Yes, the Gate City squad. That, dear reader, brings us to the end of this tale.

The final score: Gate City 127, Atlanta Baseball 29 — a whooping so thorough that the Atlanta Baseball Club disbanded. Gate City went on to win more than 30 games before running into an energetic bunch of youngsters from Athens who handed them their first defeat.

And speaking of defeat: On the Braves’ Opening Day, our stalwart nine are hosting the Phillies. Like that 1866 game, this match will take place not far from Oakland.

Let us hope the 2013 game mimics that earlier match: Atlanta 127, Philadelphia 29.

–Mark Davis, The Atlanta Journal-Constitution


Mississippi: State Civil War Sites to Participate in Annual Park Day

Fort Massachusetts is part of the Gulf Islands National Seashore. (file picture)

Fort Massachusetts is part of the Gulf Islands National Seashore. (file picture)

JACKSON, Mississippi — Five battlefield sites in Mississippi are scheduled to be cleaned up as part of the Civil War Trust’s annual Park Day on April 6.

The five participating sites in Mississippi are: Brice’s Crossroads National Battlefield Site, Baldwyn; Corinth Civil War Interpretive Center; Fort Massachusetts, Ocean Springs; Raymond Battlefield; and Vicksburg National Military Park.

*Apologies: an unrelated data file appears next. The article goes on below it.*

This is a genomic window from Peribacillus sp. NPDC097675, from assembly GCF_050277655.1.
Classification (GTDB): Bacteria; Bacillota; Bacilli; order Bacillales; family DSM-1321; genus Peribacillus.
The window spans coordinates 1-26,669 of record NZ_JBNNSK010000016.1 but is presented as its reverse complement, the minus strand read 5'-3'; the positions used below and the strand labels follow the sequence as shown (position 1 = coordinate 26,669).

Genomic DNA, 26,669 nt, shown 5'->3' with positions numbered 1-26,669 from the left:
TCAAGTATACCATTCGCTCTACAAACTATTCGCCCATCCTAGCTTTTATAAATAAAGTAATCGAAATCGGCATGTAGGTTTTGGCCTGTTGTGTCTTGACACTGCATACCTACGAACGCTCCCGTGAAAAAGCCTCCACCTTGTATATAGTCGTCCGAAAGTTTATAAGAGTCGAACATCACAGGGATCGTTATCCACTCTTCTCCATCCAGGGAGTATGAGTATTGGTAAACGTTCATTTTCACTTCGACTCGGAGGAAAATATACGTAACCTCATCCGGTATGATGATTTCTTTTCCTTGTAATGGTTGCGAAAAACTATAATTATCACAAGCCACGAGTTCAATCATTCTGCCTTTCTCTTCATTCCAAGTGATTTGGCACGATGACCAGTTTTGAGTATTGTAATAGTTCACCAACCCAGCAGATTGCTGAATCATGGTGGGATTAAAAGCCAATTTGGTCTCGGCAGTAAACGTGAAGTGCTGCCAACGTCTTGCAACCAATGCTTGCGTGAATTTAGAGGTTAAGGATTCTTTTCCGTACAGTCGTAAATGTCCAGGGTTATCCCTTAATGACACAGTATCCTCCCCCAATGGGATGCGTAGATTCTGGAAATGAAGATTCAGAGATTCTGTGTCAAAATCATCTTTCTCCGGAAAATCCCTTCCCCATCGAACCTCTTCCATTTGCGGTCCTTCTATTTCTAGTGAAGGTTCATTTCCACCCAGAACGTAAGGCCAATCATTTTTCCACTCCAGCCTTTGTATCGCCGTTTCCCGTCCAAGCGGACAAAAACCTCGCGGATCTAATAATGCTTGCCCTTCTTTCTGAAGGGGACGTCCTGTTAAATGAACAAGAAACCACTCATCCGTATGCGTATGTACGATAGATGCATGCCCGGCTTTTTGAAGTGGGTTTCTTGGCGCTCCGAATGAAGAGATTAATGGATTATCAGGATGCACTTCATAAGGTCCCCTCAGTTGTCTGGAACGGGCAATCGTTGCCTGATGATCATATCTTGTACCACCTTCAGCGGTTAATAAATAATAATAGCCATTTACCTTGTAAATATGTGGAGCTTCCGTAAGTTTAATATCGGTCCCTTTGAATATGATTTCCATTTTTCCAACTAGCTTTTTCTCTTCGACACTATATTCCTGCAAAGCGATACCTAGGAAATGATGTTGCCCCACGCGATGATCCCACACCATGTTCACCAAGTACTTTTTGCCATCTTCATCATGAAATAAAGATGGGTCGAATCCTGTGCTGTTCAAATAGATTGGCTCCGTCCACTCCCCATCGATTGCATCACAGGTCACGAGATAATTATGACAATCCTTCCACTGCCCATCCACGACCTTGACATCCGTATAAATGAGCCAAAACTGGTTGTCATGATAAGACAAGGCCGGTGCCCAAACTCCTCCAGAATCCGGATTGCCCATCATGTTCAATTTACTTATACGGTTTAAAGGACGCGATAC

Activities may range from raking leaves and hauling trash to painting signs and planting trees.

The annual event is part of a nationwide effort that includes more than 100 historic sites in 24 states

The Civil War Trust is works to preserve endangered Civil War sites and to promote education and heritage tourism.

Volunteers Sought for Help

Civil War battlefields in Baldwyn and Corinth play host to numerous historic events each year, attracting tourists from across the country.

History buffs and community members have an opportunity next month to help preserve the battlefields’ history and prepare them for visitors.